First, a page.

Review: The Police: Every Move You Make: The Studio Recordings
By admin | January 10, 2019
Only an accident of birth made The Police a New Wave band. Sting was a sharp, slick songwriter; Andy Summers had hung with Hendrix and strummed with Soft Machine and The Animals; Stewart Copeland had drummed in Curved Air. They were true musos: in another era, they’d have made Steely Dan-like sophisto-pop.
Yet they formed at the height of punk in 1977 and so here they were, spiky-haired, peroxide and attitudinal, surfing the New Wave to Top Of The Pops. They also became one of the very best, slickest pop groups to emerge from the post-punk era.
This definitive 11LP boxset collects their five studio albums on half-speed remastered vinyl and chucks in a disc of bonus material. The 1978 debut Outlandos D’Amour is a reminder of just how The Police arrived fully formed: So Lonely and Roxanne were immaculate pop-reggae gems.
Every album they released thereafter went to No.1. 1979’s Reggatta De Blanc was an embarrassment of riches, with Message In A Bottle and Walking On The Moon having melodies to burn and hooks as sharp as Sting’s cheekbones.
The Police made pop look easy. By 1980’s Zenyatta Mondatta, they were at their peak, able to unfurl both the tensile, ska-fuelled power-pop of Driven To Tears and the genuinely moving psychological drama of Don’t Stand So Close To Me. Yet they also had an edge: the video for 1981 single Invisible Sun from the Ghost In The Machine album reused news footage from the Irish Troubles and was banned by the BBC for being too political.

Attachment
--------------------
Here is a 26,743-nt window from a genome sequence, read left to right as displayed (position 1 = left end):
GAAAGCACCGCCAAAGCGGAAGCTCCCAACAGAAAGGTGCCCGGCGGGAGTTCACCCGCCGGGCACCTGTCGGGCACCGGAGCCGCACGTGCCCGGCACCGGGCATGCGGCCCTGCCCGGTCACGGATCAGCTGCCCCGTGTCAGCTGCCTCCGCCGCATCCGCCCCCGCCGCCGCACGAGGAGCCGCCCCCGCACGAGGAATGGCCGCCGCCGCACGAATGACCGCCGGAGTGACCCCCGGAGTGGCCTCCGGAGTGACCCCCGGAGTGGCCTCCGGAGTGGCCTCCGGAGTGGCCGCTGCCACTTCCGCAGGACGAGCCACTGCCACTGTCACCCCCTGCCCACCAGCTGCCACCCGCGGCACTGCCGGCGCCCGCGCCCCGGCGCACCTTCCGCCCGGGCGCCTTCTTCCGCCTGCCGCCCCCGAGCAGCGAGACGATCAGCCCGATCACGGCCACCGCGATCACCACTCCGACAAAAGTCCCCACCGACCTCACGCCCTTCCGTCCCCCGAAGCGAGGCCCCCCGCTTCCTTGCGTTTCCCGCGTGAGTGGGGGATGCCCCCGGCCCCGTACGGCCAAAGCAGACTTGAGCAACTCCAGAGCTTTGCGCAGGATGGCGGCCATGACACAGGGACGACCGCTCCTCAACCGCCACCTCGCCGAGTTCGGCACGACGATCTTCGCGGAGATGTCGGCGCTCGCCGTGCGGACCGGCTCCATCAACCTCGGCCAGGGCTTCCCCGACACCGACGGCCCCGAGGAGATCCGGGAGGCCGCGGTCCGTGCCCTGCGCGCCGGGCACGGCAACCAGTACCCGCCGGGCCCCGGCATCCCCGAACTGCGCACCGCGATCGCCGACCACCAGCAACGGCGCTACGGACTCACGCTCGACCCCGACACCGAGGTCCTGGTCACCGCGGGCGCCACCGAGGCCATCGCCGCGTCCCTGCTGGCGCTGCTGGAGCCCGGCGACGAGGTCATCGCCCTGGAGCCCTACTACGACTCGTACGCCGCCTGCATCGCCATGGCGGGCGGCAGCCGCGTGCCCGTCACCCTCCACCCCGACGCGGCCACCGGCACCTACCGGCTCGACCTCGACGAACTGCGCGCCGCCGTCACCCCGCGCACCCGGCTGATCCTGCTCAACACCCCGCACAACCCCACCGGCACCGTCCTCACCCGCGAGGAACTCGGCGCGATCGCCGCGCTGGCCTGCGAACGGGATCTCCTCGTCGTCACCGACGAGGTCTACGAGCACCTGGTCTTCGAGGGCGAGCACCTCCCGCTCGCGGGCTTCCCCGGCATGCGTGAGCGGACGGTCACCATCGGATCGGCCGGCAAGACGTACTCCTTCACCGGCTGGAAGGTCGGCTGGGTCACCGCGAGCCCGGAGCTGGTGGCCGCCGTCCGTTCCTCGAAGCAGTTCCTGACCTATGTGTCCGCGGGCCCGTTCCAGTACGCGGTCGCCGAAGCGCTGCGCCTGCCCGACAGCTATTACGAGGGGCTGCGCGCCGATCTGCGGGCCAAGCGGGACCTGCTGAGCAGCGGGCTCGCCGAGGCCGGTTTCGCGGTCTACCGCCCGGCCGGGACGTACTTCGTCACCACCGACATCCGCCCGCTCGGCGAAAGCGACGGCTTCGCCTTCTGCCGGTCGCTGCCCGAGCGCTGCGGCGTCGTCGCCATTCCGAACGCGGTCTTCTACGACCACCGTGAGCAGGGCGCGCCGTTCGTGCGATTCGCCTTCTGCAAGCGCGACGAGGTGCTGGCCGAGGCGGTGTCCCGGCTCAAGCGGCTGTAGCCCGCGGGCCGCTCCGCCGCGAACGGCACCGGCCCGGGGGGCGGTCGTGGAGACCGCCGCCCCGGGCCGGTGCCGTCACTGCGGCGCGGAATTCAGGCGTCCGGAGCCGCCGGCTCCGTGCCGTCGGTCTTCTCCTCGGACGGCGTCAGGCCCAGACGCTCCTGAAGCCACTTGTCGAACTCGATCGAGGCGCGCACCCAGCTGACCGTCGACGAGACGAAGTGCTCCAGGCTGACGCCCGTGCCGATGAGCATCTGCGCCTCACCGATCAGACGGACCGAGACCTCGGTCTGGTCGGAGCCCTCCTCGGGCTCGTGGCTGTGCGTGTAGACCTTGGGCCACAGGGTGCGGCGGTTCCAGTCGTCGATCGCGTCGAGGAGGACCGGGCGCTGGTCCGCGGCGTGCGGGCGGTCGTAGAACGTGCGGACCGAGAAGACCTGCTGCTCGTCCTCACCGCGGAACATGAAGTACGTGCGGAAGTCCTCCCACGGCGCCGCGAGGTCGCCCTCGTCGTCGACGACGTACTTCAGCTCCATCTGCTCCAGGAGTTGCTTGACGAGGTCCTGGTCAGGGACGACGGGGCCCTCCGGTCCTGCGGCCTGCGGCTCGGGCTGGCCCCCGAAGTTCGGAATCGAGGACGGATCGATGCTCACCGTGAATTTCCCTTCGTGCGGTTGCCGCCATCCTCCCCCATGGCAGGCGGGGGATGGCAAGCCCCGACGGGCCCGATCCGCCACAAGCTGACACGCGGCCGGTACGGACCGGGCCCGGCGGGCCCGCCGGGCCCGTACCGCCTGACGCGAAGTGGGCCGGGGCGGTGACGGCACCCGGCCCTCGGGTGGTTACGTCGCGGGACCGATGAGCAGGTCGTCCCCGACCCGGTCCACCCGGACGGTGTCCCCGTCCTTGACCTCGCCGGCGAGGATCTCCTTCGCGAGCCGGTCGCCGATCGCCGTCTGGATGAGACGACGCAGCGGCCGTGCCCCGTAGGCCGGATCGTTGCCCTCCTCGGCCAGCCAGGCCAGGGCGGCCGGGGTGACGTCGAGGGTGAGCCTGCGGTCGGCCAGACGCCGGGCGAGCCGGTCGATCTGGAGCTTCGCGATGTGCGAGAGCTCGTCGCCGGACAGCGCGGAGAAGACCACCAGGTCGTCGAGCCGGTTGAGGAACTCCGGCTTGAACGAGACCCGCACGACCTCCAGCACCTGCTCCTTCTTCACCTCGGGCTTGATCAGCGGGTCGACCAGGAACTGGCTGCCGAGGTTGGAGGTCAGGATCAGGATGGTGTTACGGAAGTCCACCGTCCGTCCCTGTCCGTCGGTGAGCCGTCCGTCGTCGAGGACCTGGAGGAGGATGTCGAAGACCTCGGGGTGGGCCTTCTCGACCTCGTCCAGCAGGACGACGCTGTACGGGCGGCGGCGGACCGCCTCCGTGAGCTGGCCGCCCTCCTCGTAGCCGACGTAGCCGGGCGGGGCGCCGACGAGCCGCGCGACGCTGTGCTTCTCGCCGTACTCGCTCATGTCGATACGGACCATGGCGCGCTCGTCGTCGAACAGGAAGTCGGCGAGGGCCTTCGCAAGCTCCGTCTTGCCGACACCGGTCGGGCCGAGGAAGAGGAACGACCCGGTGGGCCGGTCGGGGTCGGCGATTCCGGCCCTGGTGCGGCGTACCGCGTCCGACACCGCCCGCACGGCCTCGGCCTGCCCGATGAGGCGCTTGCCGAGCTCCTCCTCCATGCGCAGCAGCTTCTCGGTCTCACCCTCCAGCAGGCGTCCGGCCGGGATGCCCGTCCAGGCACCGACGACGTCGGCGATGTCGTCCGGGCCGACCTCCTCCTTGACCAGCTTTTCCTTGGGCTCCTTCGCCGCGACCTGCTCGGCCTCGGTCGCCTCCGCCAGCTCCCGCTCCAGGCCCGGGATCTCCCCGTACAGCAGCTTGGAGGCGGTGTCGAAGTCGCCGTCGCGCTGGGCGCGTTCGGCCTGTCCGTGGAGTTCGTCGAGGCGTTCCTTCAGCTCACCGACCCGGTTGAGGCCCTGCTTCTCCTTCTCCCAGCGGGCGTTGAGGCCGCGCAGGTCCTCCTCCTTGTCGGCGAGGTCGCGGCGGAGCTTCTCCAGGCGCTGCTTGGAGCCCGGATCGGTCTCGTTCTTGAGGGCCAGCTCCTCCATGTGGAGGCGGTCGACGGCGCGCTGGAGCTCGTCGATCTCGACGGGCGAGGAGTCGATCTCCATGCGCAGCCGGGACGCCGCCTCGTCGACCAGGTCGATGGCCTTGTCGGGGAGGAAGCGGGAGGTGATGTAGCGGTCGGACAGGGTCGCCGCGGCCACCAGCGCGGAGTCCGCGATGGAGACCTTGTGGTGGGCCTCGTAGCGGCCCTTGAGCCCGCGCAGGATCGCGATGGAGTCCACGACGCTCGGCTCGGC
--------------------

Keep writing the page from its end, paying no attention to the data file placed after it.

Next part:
Sting, Summers and Copeland shared pop smarts, ferocious ambition and a work ethic that meant they never let standards slip. They went out at the top: spawning yearning stalkers’ anthem Every Breath You Take, 1983’s Synchronicity topped the chart in the US. The Flexible Strategies bonus disc has selected B-sides from 1978’s Dead End Job to 1983’s Once Upon A Daydream. It was easy to take The Police for granted: Every Move You Make is a salutary reminder of what master craftsmen they were.
Written by Ian Gittins. Released on UMC.
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